Using SVG with CSS3 and HTML5 — Supplementary Material

Example code and online extras for the O'Reilly Media book by Amelia Bellamy-Royds, Kurt Cagle, and Dudley Storey.

Online Extras

These online extras were originally written to be part of Using SVG with CSS3 and HTML5, but were cut during editing. Which isn't to say that these are the cheap cuts—far from it! Some of our favorite examples are here. In many cases, these sections were extracted because they are complete articles that can stand on their own.

The printed book is just over 800 pages long, with 20 chapters, 115 complete examples (and numerous short code snippets), 189 figures, and 141 browser support warnings.

But it still didn't include everything we wanted to say.

Some of these are extra explanation of the concepts and connections. Some are extended tangents about browser bugs and work-arounds. And many are just interesting applications of SVG on the web.

You'll find the example files for the extras in the same folders in the Github repo as the files for the chapter they're associated with.

Extras, by Chapter#

  1. Graphics from Vectors: An Overview of SVG
  2. The Big Picture: SVG and the Web
    • “The Web Platform”: The web platform is the interconnected set of standards used by websites and browsers: HTML, CSS, HTTP, URLs, JavaScript, the DOM. And SVG.
  3. A Sense of Style: Working with CSS
    • “The Cascade”: The CSS cascade mostly works the same for SVG as for HTML. But that doesn't mean that it is simple.
    • “Media Queries in Embedded Versus Inline SVG”: Media queries can be used with inline SVG and in standalone SVG files. But if you switch between the two, you’ll often need to make adjustments.
    • “XML Namespaces in CSS”: You can usually ignore XML namespaces when writing CSS selectors, but that makes it all the more surprising when they cause a problem.
  4. Tools of the Trade: Software and Sources to Make SVG Easier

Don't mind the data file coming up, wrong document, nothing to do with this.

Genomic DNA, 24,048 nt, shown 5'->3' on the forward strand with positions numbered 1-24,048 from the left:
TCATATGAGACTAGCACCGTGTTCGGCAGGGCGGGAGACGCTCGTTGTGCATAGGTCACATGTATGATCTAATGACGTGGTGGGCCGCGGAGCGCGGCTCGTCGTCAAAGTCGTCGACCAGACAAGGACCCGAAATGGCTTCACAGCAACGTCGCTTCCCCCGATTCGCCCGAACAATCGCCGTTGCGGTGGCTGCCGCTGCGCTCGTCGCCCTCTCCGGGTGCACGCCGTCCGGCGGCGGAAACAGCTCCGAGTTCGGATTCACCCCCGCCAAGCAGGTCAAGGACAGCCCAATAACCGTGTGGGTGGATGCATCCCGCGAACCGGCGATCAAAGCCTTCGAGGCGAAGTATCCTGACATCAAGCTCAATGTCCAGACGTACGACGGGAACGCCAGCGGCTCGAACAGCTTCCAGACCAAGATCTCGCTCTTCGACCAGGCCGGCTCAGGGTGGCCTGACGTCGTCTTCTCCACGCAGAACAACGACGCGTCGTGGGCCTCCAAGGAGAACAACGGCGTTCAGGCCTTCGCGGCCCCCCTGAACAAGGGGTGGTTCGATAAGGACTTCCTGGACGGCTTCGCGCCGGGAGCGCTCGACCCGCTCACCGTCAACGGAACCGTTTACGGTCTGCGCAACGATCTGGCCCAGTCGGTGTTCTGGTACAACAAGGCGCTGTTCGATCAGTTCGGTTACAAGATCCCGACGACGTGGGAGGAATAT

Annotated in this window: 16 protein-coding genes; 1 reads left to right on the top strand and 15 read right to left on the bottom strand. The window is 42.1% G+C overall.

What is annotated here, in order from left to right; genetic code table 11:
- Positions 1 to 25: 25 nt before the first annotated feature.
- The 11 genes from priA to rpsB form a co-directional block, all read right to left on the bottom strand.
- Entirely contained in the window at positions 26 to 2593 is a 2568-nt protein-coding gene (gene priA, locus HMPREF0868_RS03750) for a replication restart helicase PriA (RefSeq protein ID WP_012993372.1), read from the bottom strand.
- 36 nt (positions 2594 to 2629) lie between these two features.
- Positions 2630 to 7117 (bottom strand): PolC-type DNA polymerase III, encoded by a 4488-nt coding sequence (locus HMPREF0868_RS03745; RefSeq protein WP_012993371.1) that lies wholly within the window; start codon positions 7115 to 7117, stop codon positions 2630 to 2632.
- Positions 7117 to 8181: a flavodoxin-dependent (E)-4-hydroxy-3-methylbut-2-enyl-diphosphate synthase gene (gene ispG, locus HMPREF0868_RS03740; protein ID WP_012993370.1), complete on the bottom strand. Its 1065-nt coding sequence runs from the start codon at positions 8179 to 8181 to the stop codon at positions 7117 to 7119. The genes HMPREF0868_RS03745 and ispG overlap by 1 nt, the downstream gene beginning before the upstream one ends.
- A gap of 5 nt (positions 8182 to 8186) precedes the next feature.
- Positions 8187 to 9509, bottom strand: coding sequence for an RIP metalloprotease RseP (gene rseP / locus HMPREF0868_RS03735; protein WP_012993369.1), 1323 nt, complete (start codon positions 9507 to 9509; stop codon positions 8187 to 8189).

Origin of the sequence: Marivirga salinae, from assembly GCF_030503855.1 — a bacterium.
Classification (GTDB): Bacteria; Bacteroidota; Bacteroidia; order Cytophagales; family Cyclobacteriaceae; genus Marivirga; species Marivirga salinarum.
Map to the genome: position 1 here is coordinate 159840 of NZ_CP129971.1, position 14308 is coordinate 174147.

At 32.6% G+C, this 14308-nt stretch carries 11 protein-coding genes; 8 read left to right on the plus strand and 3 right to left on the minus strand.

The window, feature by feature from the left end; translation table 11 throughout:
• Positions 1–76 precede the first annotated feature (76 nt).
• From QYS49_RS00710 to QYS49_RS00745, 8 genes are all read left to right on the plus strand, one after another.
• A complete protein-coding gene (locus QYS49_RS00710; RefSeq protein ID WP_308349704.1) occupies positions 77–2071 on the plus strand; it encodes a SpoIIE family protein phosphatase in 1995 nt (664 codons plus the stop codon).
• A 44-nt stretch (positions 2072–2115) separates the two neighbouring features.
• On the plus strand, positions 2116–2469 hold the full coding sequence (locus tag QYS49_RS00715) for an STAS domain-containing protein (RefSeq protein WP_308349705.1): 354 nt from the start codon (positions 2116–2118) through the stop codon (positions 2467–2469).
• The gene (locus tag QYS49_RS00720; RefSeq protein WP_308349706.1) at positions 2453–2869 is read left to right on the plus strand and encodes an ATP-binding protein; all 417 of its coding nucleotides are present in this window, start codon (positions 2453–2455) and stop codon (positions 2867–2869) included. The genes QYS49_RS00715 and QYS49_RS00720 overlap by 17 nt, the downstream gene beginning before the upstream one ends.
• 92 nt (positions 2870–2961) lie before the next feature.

• “SVG Snapshots: Converting Vector to Raster”: Sometimes, you need a “snapshot” image of an SVG, saved in a common raster (aka, bitmap) image format, such as PNG or JPEG. The conversion can often be automated using dedicated rasterization tools.
  5. Building Blocks: Basic Shapes
    • “Perplexing Percentages”: Most SVG lengths are proportional to the viewBox width or height. But some values aren't either horizontal or vertical.
  6. Following Your Own Path: Custom Shapes
  7. The Art of the Word: Graphical Text Layout and Fonts
  8. Scaling Up: Defining Coordinate Systems
  9. A New Point of View: Cropping Embedded SVG Files
    • “Picking the Perfect View”: SVG views and the HTML <picture> element are a responsive design power team, letting you crop an embedded graphic based on media queries.
  10. Seeing Double: Re-using Content
    • “Understanding CORS and SVG”: Why doesn't it just work? Cross-origin services and static asset servers are part of modern web development, but they can be a headache for SVG.
    • “Importing SVG Assets, with AJAX”: Browser support limitations can restrict your ability to share SVG assets between web pages. A little JavaScript can patch the gaps.
  11. Transformative Changes: Coordinate System Transformations
  12. Filling Up To Full: The fill Property, Gradients, & Patterns
  13. Drawing the Lines: Stroke Effects
    • “Drawing with Dashes”: SVG's stroke-dasharray property was designed for dotted lines, but when animated it creates a shape that draws itself.
  14. Marking the Way: Line Markers
  15. Less Is More: Clipping and Masking
  16. Playing with Pixels: Filters and Blend Modes
    • “Making the Wave”: SVG <feTurbulence> and <feDisplacementMap> create wave-like distortion effects from mathematical parameters. What do the numbers mean?
  17. Beyond the Visible: Metadata for Accessibility and Added Functionality
    • (none)
  18. Drawing on Demand: Interactive SVG
  19. Transitioning in Time: Animation
  20. Good Manners: Best Practices for SVG
    • (none)